This blog post is brought to you by Khang, our Chief Technology Officer. Khang is based in Vietnam, and spearheads our tracking experience efforts which integrates over 600 logistics carriers globally and tracks millions of parcels.
The world of computer programming is an exciting space to be in. Throughout the 10 years of my career, I have witnessed industry standards emerge, demolished, and resurrected. Serverless, the latest abstraction upon abstractions that mankind call programming, has had its glorious days and is now probably at its peak. And after decades of hiatus, deep learning is now back in full force.
As we get better at reinventing programming paradigm, streamlining development process, and specializing careers, new crops of developers come into the workforce. Their perspectives are drastically different from their previous generations. But does growing up with an iPhone in their pockets necessarily mean these developers have it easier?
Young developers – Fast, energetic, tenacious?
A stereotypical view of young developers is that they have little social skills, but make up for it by being fast, energetic, and tenacious. I’ll agree with the latter two qualities. Programming is neither easy nor relaxing. It is a demanding job requiring intense concentration.
Young coders have the energy and tenacity, especially when combined with pizza and coffee. They can stick to their computers till 2am in the morning, working on intermittent quirks of an API they released earlier. At the same time, they will be delighted by the new knowledge they gained, knowing that their work matters.
That, however, does not mean young developers get things done faster.
I have had interns accidentally drop a database, or delete something they shouldn’t have, all within their three months stints with us. Contrary to popular belief, neither do they learn faster. I am in the camp of believing that as one progresses in his career, he learns faster.
Build > Break > Do it again
Programming knowledge is cumulative. “New” ideas usually would have popped up in a slightly different form before. Typically, young developers, outside of school work, do not spend time exploring such as tinkering assembly or the 7 layers of the Internet. They reap the benefits of senior developers who worked out the details and packaged them nicely so that they are more approachable by others.
Of course, that’s not to say that young developers relying on more layers of abstraction is a bad thing. I’m glad that I’m writing my post in plain English and not HTML or CSS. That’s how we progress as a species – we rely on abstractions built by generations before.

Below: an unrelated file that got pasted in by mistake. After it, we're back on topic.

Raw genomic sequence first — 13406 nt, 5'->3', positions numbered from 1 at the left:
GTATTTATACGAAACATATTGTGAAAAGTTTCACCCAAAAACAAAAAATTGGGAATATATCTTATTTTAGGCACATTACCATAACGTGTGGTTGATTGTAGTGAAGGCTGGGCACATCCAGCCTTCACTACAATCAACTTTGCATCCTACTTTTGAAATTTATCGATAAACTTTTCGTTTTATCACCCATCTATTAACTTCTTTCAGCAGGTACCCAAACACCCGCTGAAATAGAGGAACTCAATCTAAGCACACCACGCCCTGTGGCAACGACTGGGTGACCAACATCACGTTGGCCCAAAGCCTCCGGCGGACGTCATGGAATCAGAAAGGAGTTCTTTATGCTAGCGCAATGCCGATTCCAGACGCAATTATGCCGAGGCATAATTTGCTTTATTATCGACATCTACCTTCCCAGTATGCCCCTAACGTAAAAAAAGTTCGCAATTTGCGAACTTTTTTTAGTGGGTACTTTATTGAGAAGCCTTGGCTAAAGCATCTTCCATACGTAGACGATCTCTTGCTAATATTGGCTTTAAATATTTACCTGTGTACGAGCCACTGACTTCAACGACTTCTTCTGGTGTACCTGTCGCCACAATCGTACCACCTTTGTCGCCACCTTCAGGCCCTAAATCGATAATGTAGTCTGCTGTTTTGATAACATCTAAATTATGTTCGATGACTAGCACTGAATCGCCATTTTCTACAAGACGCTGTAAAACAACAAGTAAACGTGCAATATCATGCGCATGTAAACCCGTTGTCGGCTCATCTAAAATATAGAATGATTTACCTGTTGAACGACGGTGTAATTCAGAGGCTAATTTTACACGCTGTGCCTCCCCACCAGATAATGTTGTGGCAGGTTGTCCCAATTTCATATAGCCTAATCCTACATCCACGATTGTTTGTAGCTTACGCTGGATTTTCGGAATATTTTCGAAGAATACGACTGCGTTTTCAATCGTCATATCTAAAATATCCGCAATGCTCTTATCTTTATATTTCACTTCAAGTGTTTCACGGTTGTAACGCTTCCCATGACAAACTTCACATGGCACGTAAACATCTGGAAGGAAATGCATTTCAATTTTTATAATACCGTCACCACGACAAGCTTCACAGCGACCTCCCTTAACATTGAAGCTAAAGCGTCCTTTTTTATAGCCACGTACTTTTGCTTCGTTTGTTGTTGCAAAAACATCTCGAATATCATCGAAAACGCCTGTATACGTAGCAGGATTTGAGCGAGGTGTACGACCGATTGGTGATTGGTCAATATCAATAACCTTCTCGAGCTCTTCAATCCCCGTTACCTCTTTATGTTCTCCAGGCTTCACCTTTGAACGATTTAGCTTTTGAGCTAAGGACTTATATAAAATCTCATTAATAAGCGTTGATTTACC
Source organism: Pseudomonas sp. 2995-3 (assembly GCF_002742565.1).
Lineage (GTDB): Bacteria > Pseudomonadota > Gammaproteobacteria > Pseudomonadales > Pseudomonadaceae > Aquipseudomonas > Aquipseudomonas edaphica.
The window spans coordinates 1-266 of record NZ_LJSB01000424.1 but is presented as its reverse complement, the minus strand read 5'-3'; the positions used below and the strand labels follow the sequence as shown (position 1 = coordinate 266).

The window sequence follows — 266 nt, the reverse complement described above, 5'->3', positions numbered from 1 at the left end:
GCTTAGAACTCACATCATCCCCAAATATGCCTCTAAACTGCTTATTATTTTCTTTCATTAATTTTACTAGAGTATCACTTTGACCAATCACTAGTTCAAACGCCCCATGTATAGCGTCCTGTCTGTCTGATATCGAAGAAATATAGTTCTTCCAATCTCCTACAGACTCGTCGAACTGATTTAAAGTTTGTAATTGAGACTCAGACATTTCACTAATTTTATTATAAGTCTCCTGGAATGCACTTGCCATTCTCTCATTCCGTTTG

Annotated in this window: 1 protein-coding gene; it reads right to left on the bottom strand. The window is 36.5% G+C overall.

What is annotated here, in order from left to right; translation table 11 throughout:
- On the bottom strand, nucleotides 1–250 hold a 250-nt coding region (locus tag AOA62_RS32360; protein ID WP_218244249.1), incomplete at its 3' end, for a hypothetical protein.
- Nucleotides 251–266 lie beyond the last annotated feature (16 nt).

However, current mature technology favors quick iterations and shorter time to market. Now, writing a new software is less about constructing and more about figuring out the right combination of gluing things together. The rise of function as a service means it’s easy for young developers to build ideas. Does it work? No? Blow it up. Do it again. All before lunch starts.
Value of experienced developers
Though blessed with a beginner’s mind, I think young developers still have a long way to go. I seldom come by middle-aged developers, partly because IT is a relatively new profession in Vietnam. Or perhaps, most of them have moved onto the management level by then.
The rare guys who have remained hands-on throughout their career is really a force to be reckoned with. In addition to maturing as a developer, they have learned the art of leadership. They are able to delegate appropriate work to juniors, and balance between net contribution and learning new skills. This saves both their time and resources spent on projects. They also tend to see the bigger picture more clearly, both in terms of product scope and project life cycle, as well as defining priority issues.
In my experience, young developers are intelligent, hardworking, and excellent at solving the problems they are given. While more experienced developers are also intelligent, with the time they have put into honing their craft, they are armed with the foresight to predict problems that will arise in 6 months’ time.
Whether you’re just starting out or experienced in your field, we’re always on the lookout for amazing team members to be part of our journey to transform the logistics space – apply here to join us!
Marketing Manager at Parcel Perform and boba tea addict.